A Backbench debate on Monday 13 October 2014 was secured by Grahame Morris MP “That this House believes that the Government should recognise the state of Palestine alongside the state of Israel. An amendment was proposed by Jack Straw to add ‘as a contribution to securing a negotiated two state solution.’ This amendment was accepted.
The amended motion was carried 274 votes for, 12 against.
Highlights from the debate
Grahame M. Morris: As the originator of the Balfour declaration and holder of the mandate for Palestine, Britain has a unique historical connection and, arguably, a moral responsibility to the people of both Israel and Palestine. In 1920, we undertook a sacred trust—a commitment to guide Palestinians to statehood and independence. That was nearly a century ago, and the Palestinian people are still to have their national rights recognised. This sacred trust has been neglected for far too long. As the Lady has just said, we have an historic opportunity to atone for that neglect, and take this small but symbolically important step.
Sir Edward Leigh (Gainsborough) (Con): I understand the Government’s position, but they should listen to the voice of this House. Virtually everybody who has spoken—not just lefties waving placards in Trafalgar square, but virtually every Conservative MP—has said that now is the time to recognise the justice of the Palestinians’ case.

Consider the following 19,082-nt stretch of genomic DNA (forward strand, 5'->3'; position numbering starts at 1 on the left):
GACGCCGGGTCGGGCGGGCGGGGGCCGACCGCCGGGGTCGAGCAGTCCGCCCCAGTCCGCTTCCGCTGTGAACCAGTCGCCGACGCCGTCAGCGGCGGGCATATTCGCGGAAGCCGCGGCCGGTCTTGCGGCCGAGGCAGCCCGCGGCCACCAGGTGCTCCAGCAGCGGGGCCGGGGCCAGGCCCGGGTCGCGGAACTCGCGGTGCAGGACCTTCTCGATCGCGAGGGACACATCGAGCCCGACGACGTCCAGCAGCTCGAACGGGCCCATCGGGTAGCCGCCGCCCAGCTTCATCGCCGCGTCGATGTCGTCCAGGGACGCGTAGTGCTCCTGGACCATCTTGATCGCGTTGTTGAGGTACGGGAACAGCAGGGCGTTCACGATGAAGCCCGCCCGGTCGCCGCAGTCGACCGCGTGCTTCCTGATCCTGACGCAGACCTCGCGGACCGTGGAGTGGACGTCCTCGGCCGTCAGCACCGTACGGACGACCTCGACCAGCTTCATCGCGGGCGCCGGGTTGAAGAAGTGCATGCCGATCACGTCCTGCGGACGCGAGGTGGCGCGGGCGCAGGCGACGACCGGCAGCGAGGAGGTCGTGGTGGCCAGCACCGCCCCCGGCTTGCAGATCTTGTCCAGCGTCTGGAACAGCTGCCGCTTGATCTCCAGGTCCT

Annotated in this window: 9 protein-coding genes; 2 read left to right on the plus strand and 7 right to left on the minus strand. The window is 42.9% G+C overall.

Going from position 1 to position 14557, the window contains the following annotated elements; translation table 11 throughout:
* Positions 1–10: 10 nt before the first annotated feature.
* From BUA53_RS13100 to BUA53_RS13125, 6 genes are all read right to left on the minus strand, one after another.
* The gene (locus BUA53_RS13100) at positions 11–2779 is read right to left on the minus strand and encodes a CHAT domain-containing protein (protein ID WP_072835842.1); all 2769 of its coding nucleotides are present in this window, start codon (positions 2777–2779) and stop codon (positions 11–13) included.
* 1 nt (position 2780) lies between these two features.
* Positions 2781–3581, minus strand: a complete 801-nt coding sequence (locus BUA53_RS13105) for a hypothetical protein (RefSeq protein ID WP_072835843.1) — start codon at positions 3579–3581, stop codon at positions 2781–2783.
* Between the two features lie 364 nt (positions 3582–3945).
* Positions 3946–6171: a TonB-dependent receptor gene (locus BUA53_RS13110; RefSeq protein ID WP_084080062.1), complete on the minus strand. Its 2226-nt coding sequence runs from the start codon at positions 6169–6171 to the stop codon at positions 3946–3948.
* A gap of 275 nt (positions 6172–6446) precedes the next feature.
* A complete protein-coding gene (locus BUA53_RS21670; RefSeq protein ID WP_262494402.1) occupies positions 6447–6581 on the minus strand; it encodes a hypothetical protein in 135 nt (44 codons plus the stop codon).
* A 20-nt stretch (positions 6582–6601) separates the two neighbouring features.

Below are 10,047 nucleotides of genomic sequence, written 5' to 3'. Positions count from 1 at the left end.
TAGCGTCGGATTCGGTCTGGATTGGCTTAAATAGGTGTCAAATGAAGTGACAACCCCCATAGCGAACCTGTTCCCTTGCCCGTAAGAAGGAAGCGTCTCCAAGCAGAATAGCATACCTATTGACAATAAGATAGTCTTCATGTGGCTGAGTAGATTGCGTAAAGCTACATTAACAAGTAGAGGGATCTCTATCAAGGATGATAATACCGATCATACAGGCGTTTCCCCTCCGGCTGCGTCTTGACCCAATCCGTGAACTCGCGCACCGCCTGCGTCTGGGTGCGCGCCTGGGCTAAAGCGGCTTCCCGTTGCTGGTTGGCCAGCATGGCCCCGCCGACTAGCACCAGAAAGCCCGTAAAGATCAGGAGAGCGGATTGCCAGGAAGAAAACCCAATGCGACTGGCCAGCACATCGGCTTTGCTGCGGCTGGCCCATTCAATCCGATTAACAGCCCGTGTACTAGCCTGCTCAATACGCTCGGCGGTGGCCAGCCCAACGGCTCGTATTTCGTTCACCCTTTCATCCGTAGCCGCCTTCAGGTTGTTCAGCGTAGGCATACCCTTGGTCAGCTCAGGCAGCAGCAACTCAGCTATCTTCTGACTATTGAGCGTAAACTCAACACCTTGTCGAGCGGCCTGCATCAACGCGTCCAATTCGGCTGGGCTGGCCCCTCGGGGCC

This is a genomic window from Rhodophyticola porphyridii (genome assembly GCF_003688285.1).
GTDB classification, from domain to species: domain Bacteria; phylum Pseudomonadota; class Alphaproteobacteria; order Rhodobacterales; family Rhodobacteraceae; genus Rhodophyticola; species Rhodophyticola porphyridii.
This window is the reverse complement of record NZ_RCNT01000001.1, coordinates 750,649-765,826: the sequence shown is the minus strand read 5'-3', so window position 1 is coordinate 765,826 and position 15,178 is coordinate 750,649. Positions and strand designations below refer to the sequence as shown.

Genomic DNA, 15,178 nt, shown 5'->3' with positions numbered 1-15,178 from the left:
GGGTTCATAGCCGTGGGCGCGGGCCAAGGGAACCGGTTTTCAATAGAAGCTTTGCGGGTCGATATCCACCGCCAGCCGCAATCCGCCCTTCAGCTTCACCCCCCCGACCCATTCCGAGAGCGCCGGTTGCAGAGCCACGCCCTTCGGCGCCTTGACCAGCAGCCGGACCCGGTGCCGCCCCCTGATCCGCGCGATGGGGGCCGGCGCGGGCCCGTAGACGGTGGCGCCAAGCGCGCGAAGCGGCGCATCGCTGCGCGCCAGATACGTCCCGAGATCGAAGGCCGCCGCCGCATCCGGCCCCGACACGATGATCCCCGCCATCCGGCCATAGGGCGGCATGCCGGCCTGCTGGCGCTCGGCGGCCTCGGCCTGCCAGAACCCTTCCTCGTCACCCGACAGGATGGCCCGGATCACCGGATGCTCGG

I have nothing but respect and support for the state of Israel. I think that all of us are very philo-Semitic. But the [Israelis] have to open their hearts. They have to start relaxing controls in and out of Gaza. They have to start relaxing controls at the Bethlehem checkpoint and they have to stop the settlements. There has to be some way forward. We have to recognise, however naive this may sound, that we are part of a common humanity.
Mr Andy Slaughter (Hammersmith) (Lab): this country has a special duty here. It is easy to try to duck that duty. We are the authors of the Balfour declaration and we were the occupying power. Anybody who goes to the Middle East knows—I am sure that the Minister would agree with me on this—that the views taken by the British Government and the British people run powerfully in the region. We should set an example. Yes, 135 countries have recognised Palestine and yes, we are behind the curve in this matter, but it is not too late for us to set an example to Europe and the rest of the world and show that we believe in equality and fairness in international statecraft as much as we believe in our own country.
Sir Nicholas Soames (Mid Sussex) (Con): What entitles the United Kingdom to withhold a recognition that is the birthright—the long overdue birthright—of each and every Palestinian child? It would be shameful not to take the step of recognition now, when it would make a real difference.